Bendix Corp. v. Norberg

Annotate this Case

404 A.2d 505 (1979)

The BENDIX CORPORATION et al. v. John H. NORBERG, Tax Administrator.

No. 77-188-M.P.

Supreme Court of Rhode Island.

August 2, 1979.

Hinckley, Allen, Salisbury & Parsons, H. Peter Olsen, John B. Rosenquest III, Howard E. Walker, Providence, for plaintiffs-respondents.

Dennis J. Roberts II, Atty. Gen., Allen P. Rubine, Asst. Atty. Gen., Perry Shatkin, Chief Legal Officer (Taxation), Providence, for defendant-petitioner.


JOSLIN, Justice.

This is a petition for a writ of certiorari in a tax case. In June 1976, a judgment was entered in the Superior Court reversing a decision of the tax administrator and ordering him to refund taxes assessed by the administrator against and paid by the taxpayers. Instead of seeking review of that judgment by filing a petition for a statutory writ of certiorari pursuant to G.L. 1956 (1977 Reenactment) § 42-35-16,[1] the administrator filed a motion for relief from judgment under Super.R.Civ.P. 60(b)(6).[2] He asked that the case be reopened and remanded to the tax division for further consideration of the correctness of the tax in light of G.L. 1956 (1970 Reenactment) *506 § 44-11-15,[3] that directs that the equities be balanced in allocating income to determine the proper tax, and so that justice might be accomplished. That section had not been considered at the original hearing before the tax administrator or at the Superior Court trial.

The trial justice reserved decision on that motion and in May 1977, in a written decision, denied it. Within 20 days thereafter, the administrator brought "his petition for a writ of certiorari to this Honorable Court pursuant to section 42-35-16,"[4] alleging that both the June 1976 judgment ordering the refund and the May 1977 denial of the Rule 60(b)(6) motion were erroneous, and praying that both be corrected.[5] We ordered the writ to issue and directed the parties to argue the question of the timeliness of the petition.

At the outset is the procedural question of whether in these circumstances a petition for certiorari, be it for the statutory writ under § 42-35-16 or for the common-law writ, is the appropriate vehicle for obtaining review of the errors charged by the administrator. Even were we to resolve that issue in the administrator's favor, however, he could not prevail in this proceeding.

The language of Super.R.Civ.P. 60(b)(6) (the "other reason" clause) does vest the Superior Court with broad power to vacate judgments whenever that action is appropriate to accomplish justice. The discretion granted therein, however, is not without limitations and the clause is not intended to constitute a catchall. Professor Kent suggests that the "circumstances must be extraordinary to justify relief." 1 Kent, R.I. Civ.Prac. § 60.08 at 456 (1969). And in Greco v. Safeco Insurance Co. of America, 107 R.I. 195, 198, 266 A.2d 50, 52 (1970), we said that:

"We are persuaded, then, that the `other reason' clause should not be applied unless there has been a showing by appropriate evidence of circumstances that would establish a uniqueness that puts the case outside of the normal and usual circumstances accompanying failures to comply with the rules." Accord, Vitale v. Elliott, R.I., 387 A.2d 1379, 1382 (1978); Stevens v. Gulf Oil Corp., 108 R.I. 209, 212-13, 274 A.2d 163, 165 (1971).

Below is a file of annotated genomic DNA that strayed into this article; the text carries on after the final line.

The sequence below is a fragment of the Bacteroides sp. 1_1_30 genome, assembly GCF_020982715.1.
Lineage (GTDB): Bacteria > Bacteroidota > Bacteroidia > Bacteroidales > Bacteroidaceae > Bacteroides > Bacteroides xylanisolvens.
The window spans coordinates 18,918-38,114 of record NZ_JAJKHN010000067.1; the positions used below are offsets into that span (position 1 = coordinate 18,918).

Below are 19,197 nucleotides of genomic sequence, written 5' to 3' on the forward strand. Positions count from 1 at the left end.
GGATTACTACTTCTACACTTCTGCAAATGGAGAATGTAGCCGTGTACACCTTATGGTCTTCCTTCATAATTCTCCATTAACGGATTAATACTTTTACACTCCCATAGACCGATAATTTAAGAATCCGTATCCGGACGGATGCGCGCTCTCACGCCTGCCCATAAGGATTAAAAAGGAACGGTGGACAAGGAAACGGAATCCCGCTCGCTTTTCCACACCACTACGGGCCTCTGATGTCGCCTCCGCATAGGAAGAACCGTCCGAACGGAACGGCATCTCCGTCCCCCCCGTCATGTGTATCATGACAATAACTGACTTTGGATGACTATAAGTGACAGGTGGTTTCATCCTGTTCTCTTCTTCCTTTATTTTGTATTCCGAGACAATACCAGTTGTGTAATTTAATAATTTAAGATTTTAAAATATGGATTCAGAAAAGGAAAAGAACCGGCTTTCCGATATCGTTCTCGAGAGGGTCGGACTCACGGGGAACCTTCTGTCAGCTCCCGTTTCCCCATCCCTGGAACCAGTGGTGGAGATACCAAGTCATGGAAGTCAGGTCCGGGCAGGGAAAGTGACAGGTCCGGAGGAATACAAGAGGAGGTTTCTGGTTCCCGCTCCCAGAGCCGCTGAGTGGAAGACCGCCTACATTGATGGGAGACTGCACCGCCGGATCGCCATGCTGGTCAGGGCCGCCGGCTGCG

In this case the administrator is claiming, in essence, that, either through his own or counsel's inadvertence, he neither considered the applicability of § 44-11-15 when the case was originally heard before him nor brought it to the attention of the trial justice when the case was being reviewed in the Superior Court. Application for relief from that kind of mistake seems more appropriate under the "mistake, inadvertence, surprise, or excusable neglect" category of Rule 60(b)(1), than it does under Rule 60(b)(6). Action taken at trial in ignorance of the law, however, generally has not been regarded either as "excusable neglect" under Fed.R.Civ.P. 60(b)(1), 7 Moore, Federal Practice ¶ 60.22[2] at 252-54 (2d ed. *507 1971), or as a basis for relief under Fed.R. Civ.P. 60(b)(6). Id. ¶ 60.27[2] at 370-71. In applying this principle courts have refused to grant relief under Rule 60(b) when a party or his counsel, after trial, discovers applicable law that he did not perceive or raise at trial. E. g., United States v. Erdoss, 440 F.2d 1221, 1223 (2d Cir. 1971) (failure to oppose default judgment because of error of law); Benton v. Vinson, Elkins, Weems & Searls, 255 F.2d 299, 300-01 (2d Cir.), cert. denied, 358 U.S. 885, 79 S. Ct. 123, 3 L. Ed. 2d 113 (1958) (tardy discovery of statute of limitations); Baker v. Southern Pacific Transportation Co., 22 F.R.Serv. 1251, 1252-53 (D.Or.1976) (failure to raise compulsory counterclaim); Torockio v. Chamberlain Mfg. Co., 56 F.R.D. 82, 85-87 (W.D.Pa.1972) (failure to file requisite notice to sue); Schattman v. Texas Employment Commission, 330 F. Supp. 328, 330 (W.D.Tex.1971), rev'd on other grounds, 459 F.2d 32 (5th Cir. 1972), cert. denied, 409 U.S. 1107, 93 S. Ct. 901, 34 L. Ed. 2d 688 rehearing denied, 410 U.S. 959, 93 S. Ct. 1414, 35 L. Ed. 2d 695 (1973) (failure to raise a statutory exclusion); Weiler v. United States, 191 F. Supp. 601 (M.D.Pa.1961); United R. R. Operating Crafts v. New York, N. H. & H. R., 15 F.R.D. 365, 366 (S.D.N.Y. 1953) (failure to raise constitutional issue at trial).